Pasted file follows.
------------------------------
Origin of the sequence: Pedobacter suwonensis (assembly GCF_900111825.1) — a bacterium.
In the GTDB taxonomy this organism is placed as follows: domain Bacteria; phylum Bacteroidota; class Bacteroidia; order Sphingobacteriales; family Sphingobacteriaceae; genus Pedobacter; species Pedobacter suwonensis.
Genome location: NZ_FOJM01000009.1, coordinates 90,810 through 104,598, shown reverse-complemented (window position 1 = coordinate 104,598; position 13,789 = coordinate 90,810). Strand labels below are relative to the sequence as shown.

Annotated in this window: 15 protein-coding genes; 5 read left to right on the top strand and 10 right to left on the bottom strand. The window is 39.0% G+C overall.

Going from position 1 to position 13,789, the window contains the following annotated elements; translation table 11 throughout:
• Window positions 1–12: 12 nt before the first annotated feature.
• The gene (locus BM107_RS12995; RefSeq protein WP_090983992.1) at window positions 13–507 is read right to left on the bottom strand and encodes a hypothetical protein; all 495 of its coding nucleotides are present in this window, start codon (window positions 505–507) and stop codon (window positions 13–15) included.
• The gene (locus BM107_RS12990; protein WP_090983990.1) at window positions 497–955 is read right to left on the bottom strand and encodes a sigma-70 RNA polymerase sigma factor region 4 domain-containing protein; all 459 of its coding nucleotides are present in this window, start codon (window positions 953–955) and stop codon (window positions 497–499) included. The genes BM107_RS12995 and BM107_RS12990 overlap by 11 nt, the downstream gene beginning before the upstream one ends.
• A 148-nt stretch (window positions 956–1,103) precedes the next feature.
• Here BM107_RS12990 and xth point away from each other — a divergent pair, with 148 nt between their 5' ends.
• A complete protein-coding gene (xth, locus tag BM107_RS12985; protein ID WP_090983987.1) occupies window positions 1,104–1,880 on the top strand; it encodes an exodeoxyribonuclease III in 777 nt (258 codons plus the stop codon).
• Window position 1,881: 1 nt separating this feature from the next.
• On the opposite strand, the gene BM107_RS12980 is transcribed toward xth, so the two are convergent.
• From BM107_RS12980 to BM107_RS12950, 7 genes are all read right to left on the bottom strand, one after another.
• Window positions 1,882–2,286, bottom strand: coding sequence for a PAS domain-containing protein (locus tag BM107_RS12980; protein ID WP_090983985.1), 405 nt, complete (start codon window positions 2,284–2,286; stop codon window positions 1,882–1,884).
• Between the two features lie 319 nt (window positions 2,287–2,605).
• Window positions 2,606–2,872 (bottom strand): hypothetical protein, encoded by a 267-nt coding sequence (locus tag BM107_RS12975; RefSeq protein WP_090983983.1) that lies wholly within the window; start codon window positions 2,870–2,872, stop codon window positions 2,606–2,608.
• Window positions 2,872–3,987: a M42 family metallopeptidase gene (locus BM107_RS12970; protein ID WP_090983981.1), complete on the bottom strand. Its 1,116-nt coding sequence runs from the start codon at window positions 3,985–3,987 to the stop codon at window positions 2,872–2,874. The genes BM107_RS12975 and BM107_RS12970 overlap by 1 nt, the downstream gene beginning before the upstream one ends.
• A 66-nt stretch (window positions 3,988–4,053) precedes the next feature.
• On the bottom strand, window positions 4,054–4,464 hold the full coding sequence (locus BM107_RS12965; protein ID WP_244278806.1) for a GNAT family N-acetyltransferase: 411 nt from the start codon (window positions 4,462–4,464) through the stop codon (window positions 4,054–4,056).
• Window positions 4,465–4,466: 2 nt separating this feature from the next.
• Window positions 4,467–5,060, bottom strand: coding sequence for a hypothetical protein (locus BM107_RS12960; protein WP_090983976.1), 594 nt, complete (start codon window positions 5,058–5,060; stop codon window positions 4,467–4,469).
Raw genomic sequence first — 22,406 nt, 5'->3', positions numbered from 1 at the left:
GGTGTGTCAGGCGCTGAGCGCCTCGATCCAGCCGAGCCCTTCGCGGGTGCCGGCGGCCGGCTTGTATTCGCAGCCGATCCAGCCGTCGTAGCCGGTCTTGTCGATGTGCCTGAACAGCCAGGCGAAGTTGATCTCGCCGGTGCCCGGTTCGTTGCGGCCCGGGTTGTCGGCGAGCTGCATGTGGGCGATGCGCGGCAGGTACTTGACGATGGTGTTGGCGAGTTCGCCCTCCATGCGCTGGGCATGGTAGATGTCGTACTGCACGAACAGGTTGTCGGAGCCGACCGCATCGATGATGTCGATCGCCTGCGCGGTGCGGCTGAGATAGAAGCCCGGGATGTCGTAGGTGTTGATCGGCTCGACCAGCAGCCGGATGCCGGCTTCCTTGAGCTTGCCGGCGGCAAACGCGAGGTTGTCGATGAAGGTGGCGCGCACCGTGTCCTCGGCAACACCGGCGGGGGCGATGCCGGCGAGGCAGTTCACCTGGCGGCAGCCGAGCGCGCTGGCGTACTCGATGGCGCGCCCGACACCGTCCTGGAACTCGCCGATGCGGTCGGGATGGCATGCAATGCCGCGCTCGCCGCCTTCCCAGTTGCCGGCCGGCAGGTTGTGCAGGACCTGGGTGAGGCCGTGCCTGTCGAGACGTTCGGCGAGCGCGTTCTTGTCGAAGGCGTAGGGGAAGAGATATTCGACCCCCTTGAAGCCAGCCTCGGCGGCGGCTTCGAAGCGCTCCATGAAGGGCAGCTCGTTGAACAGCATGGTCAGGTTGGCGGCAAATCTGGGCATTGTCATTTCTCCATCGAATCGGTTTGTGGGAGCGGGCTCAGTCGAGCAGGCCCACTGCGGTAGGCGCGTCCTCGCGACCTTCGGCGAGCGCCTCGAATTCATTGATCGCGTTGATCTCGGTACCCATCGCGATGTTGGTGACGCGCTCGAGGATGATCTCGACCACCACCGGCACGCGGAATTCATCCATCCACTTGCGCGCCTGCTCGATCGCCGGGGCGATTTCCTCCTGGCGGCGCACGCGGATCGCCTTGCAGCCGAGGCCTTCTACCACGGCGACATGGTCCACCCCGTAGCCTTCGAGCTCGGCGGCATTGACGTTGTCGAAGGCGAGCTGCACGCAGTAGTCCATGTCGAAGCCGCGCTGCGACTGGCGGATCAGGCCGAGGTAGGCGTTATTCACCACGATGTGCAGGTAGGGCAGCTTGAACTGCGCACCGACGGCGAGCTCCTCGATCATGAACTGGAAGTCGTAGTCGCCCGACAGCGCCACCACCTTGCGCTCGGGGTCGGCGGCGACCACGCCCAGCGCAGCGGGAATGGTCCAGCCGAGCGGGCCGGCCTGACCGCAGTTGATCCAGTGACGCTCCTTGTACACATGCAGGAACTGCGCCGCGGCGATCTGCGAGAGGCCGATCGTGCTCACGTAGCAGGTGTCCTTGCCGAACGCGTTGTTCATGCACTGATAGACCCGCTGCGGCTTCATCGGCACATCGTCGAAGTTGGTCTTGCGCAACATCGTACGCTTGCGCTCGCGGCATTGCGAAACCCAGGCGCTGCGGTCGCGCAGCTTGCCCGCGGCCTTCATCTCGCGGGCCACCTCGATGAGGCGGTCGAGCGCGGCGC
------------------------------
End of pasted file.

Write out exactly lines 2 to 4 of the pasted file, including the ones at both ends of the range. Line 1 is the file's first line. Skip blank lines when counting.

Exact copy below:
In the GTDB taxonomy this organism is placed as follows: domain Bacteria; phylum Bacteroidota; class Bacteroidia; order Sphingobacteriales; family Sphingobacteriaceae; genus Pedobacter; species Pedobacter suwonensis.
Genome location: NZ_FOJM01000009.1, coordinates 90,810 through 104,598, shown reverse-complemented (window position 1 = coordinate 104,598; position 13,789 = coordinate 90,810). Strand labels below are relative to the sequence as shown.

Annotated in this window: 15 protein-coding genes; 5 read left to right on the top strand and 10 right to left on the bottom strand. The window is 39.0% G+C overall.